Buzkashi: Game and Power in Afghanistan by G. Whitney Azoy
183 pages, $26.95 list
eBook availability
Game and Power in Afghanistan
Third Edition
Much has happened since Buzkashi: Game and Power in Afghanistan first appeared in 1982; the past three decades have devastated Afghanistan. What began as the ethnography of a game has grown into a study recognized worldwide as the preeminent analysis of Afghan political dynamics. Replete with significant updates, including a new chapter featuring interviews with warlords regarding their sponsorship of buzkashi, this richly illustrated Third Edition remains the first and only full-scale anthropological examination of a single sport, as well as a beautifully written longitudinal case study about the game’s social significance.

A master storyteller, Azoy first shows how the game of buzkashi is played and introduces readers to its rich history, its roots in tradition, and the implicit and explicit meanings attached to it. Next, readers learn how the author shifted from his Kabul diplomatic life to rural fieldwork in northern Afghanistan and a 40-year journey toward understanding the complexities of this ancient “wild card” game. Vivid with firsthand descriptions, Azoy’s book reveals buzkashi as a metaphor for chaos and an arena in the struggle for political control. “This new edition,” as one reviewer puts it, “turns a great book into a classic.”
From Rory Stewart, British Member of Parliament and author of The Places In Between and The Prince of the Marshes: And Other Occupational Hazards of a Year in Iraq:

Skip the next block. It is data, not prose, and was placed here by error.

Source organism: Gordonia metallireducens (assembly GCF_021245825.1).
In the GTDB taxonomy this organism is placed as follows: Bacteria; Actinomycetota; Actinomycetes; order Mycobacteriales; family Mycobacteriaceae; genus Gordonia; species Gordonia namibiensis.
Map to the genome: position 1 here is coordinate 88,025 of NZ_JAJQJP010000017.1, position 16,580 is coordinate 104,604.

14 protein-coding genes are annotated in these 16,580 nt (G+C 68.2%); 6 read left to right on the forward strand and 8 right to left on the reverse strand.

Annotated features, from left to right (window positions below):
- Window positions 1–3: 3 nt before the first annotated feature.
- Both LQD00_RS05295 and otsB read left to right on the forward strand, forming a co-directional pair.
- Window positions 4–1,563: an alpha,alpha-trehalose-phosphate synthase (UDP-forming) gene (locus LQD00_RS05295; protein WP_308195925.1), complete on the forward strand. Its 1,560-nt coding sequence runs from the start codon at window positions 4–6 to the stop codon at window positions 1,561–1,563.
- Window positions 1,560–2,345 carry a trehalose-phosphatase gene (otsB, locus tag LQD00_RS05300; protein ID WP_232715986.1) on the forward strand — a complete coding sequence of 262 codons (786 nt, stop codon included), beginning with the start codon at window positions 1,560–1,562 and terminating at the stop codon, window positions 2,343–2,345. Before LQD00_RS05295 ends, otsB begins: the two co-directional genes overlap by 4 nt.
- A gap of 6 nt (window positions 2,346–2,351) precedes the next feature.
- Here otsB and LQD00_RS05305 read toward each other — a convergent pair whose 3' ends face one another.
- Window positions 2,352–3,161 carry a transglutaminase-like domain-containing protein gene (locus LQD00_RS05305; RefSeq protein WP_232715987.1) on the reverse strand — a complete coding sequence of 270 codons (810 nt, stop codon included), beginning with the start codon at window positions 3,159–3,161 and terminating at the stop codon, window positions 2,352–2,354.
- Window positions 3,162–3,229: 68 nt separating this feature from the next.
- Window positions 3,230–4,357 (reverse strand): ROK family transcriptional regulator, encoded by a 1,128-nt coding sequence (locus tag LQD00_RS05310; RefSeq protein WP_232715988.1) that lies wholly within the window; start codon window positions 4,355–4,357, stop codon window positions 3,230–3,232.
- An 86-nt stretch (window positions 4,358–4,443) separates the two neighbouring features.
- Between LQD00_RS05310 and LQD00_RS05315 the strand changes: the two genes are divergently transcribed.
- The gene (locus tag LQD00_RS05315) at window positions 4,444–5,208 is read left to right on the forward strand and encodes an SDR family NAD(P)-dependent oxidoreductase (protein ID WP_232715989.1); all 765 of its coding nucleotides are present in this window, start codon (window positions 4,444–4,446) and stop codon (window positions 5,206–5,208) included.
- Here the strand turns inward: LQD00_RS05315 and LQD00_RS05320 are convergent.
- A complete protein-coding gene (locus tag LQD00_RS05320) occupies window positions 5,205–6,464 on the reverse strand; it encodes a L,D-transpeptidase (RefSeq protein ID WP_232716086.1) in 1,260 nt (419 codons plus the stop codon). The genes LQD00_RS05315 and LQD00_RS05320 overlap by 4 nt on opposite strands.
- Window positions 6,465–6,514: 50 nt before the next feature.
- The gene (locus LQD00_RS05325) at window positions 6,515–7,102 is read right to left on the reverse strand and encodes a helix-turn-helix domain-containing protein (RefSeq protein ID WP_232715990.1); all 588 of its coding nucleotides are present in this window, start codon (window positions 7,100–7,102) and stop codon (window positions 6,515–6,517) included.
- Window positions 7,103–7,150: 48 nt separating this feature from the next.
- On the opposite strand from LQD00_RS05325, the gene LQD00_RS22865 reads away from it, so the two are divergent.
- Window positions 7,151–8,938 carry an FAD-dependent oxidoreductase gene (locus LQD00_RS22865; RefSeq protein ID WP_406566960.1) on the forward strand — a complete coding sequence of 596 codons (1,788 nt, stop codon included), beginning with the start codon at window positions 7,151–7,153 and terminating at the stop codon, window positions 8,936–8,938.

“Whitney Azoy is a great inspiration: a scholar, an adventurer, whose love of Afghanistan and Afghans—and his deep understanding of the place—runs through everything that he does.”

From Ahmed Rashid, author of Taliban: The Power of Militant Islam in Afghanistan and Beyond and Descent into Chaos: The U.S. and the Disaster in Pakistan, Afghanistan, and Central Asia

“Azoy has been master of the game ever since this book was first published. Nobody can understand Afghanistan without understanding buzkashi and nobody can do that without reading Azoy.

“Power rests on personal reputation and performance—that is the criteria for politics in Afghanistan and for the game buzkashi which best reflects that. Azoy has bought his brilliant analytical skills to study a game through which we can decipher Afghan history, politics, and the present US occupation of that country.

“Over the decades, this book has held its ground amongst all the learned tomes that have been published on Afghanistan. The reason is that Azoy was the first and the best at understanding what makes the country tick—a game of the headless goat.”

From Thomas Barfield, President of the American Institute of Afghanistan Studies and author of Afghanistan: A Cultural and Political History:

“Buzkashi is the definitive description of this Central Asian sport in all its complexity. Although ‘only a game,’ the strategies employed in organizing buzkashi competitions transfer so readily to Afghan politics that the book constitutes a veritable ‘Afghan Art of War’ in which personal competition, reputation-building, lavish spending, and alliance building are keys to success and survival. In this new and revised edition, Azoy’s interviews with the most powerful commanders who fought Afghanistan’s wars in the north demonstrate that the buzkashi model has lost none of its power in explaining today’s Afghanistan.”

From Ronald E. Neumann, former US Ambassador to Afghanistan, President of the American Academy of Diplomacy, and author of The Other War: Winning and Losing in Afghanistan:

“Full of a master storyteller’s love of Afghanistan, Whitney Azoy’s book transcends its subject of the game of buzkashi to reach a deeper sense of today’s Afghan culture where institutions no longer exist and reputations, the only currency to gain followers and political momentum, are constantly in flux. Fun, heroic, and frequently sad, the latest edition of Buzkashi provides a window of understanding on a human level into what Afghanistan has endured and become.”

From Frederick H. Damon, Professor of Anthropology, University of Virginia and co-editor of On the Order of Chaos: Social Anthropology and the Science of Chaos: